“About half of our employees are Ph.D. graduates, most of whom would have needed to leave the area to find comparable employment,” Hagstrom said. “Since its move to Hattiesburg in the summer of 2004, Hybrid Plastics has provided a cumulative contribution to the community of $15.7 million in employment and outsourced expenditures, as well as a total investment in plant and equipment of $6.5 million. Because we employ a very highly skilled work force, we pay employees nationally competitive salaries in order to retain the talent and skill necessary to grow a cutting edge high-tech company.”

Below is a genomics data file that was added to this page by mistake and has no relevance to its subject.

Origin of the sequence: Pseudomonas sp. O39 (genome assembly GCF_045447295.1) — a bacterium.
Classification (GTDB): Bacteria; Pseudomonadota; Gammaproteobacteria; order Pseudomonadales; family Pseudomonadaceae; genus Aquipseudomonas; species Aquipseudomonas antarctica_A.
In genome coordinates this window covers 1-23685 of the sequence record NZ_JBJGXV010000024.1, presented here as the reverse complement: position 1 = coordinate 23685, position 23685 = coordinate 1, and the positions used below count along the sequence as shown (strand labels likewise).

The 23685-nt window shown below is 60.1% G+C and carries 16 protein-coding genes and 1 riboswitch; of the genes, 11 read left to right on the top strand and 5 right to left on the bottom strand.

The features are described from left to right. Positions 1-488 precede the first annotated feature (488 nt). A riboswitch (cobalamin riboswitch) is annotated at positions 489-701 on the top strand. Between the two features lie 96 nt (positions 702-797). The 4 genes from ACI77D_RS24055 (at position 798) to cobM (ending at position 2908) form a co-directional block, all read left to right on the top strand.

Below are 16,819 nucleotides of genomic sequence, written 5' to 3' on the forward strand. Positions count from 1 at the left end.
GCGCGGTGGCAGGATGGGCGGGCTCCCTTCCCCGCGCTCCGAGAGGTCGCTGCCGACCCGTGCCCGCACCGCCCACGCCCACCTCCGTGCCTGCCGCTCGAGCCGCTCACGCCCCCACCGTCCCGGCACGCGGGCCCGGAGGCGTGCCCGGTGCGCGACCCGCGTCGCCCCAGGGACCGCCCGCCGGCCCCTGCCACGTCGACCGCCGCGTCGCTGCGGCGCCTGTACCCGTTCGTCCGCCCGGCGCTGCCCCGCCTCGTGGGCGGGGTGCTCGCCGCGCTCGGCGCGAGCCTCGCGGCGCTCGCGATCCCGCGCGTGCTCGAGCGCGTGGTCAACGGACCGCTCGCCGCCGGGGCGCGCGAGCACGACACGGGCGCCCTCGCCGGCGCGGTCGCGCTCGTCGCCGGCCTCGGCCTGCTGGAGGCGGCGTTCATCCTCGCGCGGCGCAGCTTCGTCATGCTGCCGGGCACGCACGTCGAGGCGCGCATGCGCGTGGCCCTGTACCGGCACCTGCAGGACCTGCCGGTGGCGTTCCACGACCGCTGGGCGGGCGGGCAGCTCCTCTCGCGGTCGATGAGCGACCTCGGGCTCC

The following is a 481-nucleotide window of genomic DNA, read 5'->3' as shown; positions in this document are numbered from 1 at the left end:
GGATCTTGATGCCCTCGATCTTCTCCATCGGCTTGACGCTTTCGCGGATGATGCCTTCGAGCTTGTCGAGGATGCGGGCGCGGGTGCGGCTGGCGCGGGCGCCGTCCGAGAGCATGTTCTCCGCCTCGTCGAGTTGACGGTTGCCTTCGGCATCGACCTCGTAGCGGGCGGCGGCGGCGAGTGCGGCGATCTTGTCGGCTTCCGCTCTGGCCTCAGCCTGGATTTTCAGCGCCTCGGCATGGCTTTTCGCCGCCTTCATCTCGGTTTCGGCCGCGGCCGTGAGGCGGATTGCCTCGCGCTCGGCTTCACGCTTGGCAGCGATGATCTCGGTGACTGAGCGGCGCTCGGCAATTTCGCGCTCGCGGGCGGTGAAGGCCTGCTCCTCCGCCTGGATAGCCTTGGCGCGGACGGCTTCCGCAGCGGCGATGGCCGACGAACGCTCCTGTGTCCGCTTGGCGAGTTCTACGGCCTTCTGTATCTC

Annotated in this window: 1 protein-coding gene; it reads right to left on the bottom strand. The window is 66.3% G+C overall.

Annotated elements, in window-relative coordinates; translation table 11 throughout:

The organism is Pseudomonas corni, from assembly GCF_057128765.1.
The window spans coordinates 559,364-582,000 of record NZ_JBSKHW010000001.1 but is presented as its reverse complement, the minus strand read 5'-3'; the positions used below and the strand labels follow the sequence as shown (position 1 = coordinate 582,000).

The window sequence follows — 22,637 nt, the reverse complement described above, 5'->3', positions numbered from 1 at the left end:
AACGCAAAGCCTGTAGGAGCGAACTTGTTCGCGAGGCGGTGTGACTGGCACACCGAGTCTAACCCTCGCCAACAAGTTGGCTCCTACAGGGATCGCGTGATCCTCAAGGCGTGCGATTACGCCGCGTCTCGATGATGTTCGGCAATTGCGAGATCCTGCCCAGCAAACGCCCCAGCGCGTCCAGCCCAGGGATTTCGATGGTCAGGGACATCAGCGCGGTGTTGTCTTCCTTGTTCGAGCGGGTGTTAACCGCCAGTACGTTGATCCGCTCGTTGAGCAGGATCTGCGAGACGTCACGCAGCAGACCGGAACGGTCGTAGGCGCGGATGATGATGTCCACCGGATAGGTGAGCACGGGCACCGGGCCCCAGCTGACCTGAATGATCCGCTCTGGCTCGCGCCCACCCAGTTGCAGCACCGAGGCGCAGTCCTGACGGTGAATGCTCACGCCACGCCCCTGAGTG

Hybrid Plastics was attracted to Hattiesburg because of Southern Miss’ instrumentation base and research expertise in the synthesis and characterization of materials at the molecular level, said Dr. Cecil Burge, vice president of research and economic development at USM.
“When they first came, Hybrid Plastics had to be based in our polymer science facilities,” Burge said. “That was the only place from which they could operate.”
Burge said the university is seeing other opportunities like Hybrid Plastics, but it is important to have transitional space and facilities for them.
“That is why the construction of our Innovation and Commercialization Park is so critical,” Burge said. “Our first building now under construction in the park is designed specifically to accommodate the transition and development of companies like Hybrid.”
Contact MBJ contributing writer Becky Gillette at firstname.lastname@example.org.